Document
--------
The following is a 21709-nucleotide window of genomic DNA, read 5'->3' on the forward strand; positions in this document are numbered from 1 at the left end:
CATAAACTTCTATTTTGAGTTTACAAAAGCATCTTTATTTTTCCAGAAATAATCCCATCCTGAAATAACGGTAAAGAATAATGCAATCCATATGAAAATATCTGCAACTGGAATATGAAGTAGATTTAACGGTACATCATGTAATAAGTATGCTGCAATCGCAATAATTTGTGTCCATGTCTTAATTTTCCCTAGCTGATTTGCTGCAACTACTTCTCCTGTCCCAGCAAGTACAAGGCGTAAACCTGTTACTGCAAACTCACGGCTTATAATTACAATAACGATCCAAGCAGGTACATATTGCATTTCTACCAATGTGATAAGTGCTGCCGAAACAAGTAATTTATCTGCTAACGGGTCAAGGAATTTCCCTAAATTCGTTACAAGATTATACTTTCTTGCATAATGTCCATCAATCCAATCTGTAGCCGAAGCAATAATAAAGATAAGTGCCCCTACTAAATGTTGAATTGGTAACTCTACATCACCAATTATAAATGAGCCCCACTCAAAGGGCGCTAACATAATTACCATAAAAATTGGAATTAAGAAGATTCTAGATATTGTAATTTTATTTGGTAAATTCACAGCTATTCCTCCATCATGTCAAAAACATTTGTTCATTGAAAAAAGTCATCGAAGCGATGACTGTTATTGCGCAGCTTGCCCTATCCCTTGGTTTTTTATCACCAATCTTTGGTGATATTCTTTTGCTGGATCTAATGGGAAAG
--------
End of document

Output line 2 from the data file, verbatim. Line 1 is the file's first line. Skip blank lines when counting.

CATAAACTTCTATTTTGAGTTTACAAAAGCATCTTTATTTTTCCAGAAATAATCCCATCCTGAAATAACGGTAAAGAATAATGCAATCCATATGAAAATATCTGCAACTGGAATATGAAGTAGATTTAACGGTACATCATGTAATAAGTATGCTGCAATCGCAATAATTTGTGTCCATGTCTTAATTTTCCCTAGCTGATTTGCTGCAACTACTTCTCCTGTCCCAGCAAGTACAAGGCGTAAACCTGTTACTGCAAACTCACGGCTTATAATTACAATAACGATCCAAGCAGGTACATATTGCATTTCTACCAATGTGATAAGTGCTGCCGAAACAAGTAATTTATCTGCTAACGGGTCAAGGAATTTCCCTAAATTCGTTACAAGATTATACTTTCTTGCATAATGTCCATCAATCCAATCTGTAGCCGAAGCAATAATAAAGATAAGTGCCCCTACTAAATGTTGAATTGGTAACTCTACATCACCAATTATAAATGAGCCCCACTCAAAGGGCGCTAACATAATTACCATAAAAATTGGAATTAAGAAGATTCTAGATATTGTAATTTTATTTGGTAAATTCACAGCTATTCCTCCATCATGTCAAAAACATTTGTTCATTGAAAAAAGTCATCGAAGCGATGACTGTTATTGCGCAGCTTGCCCTATCCCTTGGTTTTTTATCACCAATCTTTGGTGATATTCTTTTGCTGGATCTAATGGGAAAG